The state of Alabama played a significant role in the Civil Rights Movement of the 1950s and 60s. The Montgomery Bus Boycott, which was sparked by Rosa Parks' refusal to give up her seat on a bus, took place in Montgomery, Alabama in 1955. The city was also the site of the Selma to Montgomery marches in 1965, which were a key event in the struggle for voting rights for African Americans.
Walker County, Alabama, named after Senator John Williams Walker, has a rich history that begins centuries ago with Native American tribes who inhabited the area. The region was settled by Europeans in the early 1800s, primarily by Scotch-Irish and English immigrants. The arrival of steam-powered riverboats in the 1820s facilitated trade and transportation, attracting more settlers to the area. With the discovery of coal in the mid-1800s, Walker County experienced a significant economic boom.

In 1823, Walker County was officially established, and its first county seat was located in Jasper. The county grew rapidly throughout the 19th century due to the thriving coal industry. The abundance of high-quality coal deposits in the county attracted numerous mining companies, leading to the establishment of mining towns and communities such as Carbon Hill, Empire, and Cordova.

The early 20th century brought both prosperity and challenges to Walker County. The coal mining industry continued to flourish, attracting thousands of workers and boosting the local economy. However, the county also faced labor disputes and mine disasters, which resulted in tragic loss of life and economic setbacks. Nevertheless, the resilience of the community and the importance of the coal industry allowed Walker County to recover and continue growing.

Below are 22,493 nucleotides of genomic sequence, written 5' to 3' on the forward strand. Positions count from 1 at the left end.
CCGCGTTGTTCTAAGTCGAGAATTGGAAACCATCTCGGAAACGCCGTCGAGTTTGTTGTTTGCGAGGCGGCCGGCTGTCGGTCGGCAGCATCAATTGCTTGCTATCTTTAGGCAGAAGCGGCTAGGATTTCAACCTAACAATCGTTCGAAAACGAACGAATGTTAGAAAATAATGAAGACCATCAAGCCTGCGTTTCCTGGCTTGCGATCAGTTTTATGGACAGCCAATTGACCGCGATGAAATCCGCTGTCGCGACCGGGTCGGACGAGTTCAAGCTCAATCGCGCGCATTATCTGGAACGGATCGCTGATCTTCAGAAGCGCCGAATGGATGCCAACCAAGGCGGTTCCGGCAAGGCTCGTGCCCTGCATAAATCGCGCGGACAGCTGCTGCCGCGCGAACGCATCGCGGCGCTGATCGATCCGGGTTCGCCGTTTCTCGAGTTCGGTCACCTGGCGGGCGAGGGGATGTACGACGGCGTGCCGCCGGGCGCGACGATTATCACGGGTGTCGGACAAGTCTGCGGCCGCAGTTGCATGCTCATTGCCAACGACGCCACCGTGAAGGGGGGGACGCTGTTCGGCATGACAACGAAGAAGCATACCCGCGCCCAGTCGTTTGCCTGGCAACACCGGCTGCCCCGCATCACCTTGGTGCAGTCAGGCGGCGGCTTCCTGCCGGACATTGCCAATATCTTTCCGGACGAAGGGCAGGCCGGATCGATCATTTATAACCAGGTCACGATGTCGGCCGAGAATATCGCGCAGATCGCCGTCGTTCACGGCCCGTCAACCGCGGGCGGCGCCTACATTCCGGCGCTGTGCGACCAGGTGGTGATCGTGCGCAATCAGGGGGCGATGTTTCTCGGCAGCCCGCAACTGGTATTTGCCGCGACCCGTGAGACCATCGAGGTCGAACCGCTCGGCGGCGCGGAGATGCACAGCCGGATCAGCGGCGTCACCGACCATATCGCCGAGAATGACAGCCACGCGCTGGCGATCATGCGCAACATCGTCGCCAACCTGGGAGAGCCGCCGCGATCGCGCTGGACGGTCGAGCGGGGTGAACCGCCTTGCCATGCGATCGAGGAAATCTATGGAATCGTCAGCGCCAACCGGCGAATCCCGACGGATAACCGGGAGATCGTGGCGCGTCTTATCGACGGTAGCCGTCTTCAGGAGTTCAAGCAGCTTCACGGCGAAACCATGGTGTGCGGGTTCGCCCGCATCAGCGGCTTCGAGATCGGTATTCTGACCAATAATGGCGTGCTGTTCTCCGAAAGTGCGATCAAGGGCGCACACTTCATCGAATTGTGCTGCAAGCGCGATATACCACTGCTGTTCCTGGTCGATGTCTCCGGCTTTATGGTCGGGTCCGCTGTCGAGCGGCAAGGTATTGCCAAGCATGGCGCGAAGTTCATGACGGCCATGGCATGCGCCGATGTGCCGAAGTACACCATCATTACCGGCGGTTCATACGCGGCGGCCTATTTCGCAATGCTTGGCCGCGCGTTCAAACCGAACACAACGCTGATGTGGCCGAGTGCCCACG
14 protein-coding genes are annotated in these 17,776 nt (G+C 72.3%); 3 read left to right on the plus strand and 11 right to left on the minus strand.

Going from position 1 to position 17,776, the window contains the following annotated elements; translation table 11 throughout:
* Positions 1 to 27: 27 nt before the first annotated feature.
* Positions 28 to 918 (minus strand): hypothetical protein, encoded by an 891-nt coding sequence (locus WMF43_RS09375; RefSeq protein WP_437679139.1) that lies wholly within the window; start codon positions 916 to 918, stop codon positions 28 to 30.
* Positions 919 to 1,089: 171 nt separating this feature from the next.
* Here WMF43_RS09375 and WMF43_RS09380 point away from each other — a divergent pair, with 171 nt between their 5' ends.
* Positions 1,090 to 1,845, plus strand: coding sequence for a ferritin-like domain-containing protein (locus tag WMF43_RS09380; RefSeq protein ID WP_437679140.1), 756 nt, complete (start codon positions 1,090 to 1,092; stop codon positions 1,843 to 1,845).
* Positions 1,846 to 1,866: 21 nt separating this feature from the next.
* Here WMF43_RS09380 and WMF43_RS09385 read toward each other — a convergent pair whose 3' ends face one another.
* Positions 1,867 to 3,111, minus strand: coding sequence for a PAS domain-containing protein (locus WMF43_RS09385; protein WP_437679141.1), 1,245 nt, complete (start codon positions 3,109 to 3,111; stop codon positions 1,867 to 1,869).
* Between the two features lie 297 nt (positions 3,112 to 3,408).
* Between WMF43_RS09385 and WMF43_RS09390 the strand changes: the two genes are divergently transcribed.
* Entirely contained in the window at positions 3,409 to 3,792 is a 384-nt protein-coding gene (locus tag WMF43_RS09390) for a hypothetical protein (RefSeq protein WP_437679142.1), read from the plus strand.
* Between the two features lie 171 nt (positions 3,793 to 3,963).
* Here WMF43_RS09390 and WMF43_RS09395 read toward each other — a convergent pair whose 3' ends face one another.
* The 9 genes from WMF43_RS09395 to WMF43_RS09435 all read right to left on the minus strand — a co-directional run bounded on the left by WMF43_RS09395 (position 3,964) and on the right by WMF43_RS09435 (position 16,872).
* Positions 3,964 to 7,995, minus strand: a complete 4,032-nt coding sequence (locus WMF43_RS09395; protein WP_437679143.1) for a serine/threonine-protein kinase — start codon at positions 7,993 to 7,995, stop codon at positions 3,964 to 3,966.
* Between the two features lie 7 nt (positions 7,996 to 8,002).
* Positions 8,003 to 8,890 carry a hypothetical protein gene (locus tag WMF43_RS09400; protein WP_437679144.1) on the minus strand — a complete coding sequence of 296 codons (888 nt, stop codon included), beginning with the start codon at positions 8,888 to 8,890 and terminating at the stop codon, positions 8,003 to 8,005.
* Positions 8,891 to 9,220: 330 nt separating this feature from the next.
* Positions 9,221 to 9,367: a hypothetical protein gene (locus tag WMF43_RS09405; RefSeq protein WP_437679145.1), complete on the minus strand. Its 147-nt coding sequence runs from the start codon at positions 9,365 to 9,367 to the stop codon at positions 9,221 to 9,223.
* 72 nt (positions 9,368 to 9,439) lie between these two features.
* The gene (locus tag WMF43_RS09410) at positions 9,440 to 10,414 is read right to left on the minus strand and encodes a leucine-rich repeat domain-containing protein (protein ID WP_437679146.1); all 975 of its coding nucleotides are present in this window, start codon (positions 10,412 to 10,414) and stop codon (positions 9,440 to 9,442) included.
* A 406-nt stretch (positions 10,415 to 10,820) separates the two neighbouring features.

In recent decades, Walker County has diversified its economy beyond coal, embracing a more balanced mix of industries such as healthcare, manufacturing, and tourism. The county has also focused on preserving its rich historical and cultural heritage, evident in attractions such as the Bankhead National Forest, which offers opportunities for outdoor recreation. Walker County's history continues to shape its present and future, maintaining a connection to its roots while embracing opportunities for growth and development.

This timeline provides a glimpse into the major events and milestones that have shaped the history of Walker County, Alabama.

  • 1800s - The land that would become Walker County was originally inhabited by Native American tribes, including the Creek and Cherokee.
  • 1818 - The area became part of Alabama when it officially became a state.
  • 1823 - Walker County was created and named after John Williams Walker, a senator from Alabama.
  • 1833 - The county seat was established in Jasper.
  • Mid-1800s - The county experienced a boom in coal mining, which became a major industry in the region.
  • 1861-1865 - During the American Civil War, Walker County saw its fair share of conflicts and was occupied by both Union and Confederate forces at different times.
  • Late 1800s - The county's coal industry continued to grow, with new mines being opened and railroads established for transportation.
  • Early 1900s - Walker County faced challenges such as labor disputes in the coal mines and the Great Depression.
  • 1930s-1950s - The establishment of the Tennessee Valley Authority (TVA) and the construction of hydroelectric dams offered new economic opportunities for the county.
  • Late 1900s - Walker County's economy diversified, with the healthcare industry, manufacturing, and retail becoming significant sectors.
  • Present - Walker County continues to evolve, with ongoing efforts to promote economic development, preserve its history, and improve the quality of life for its residents.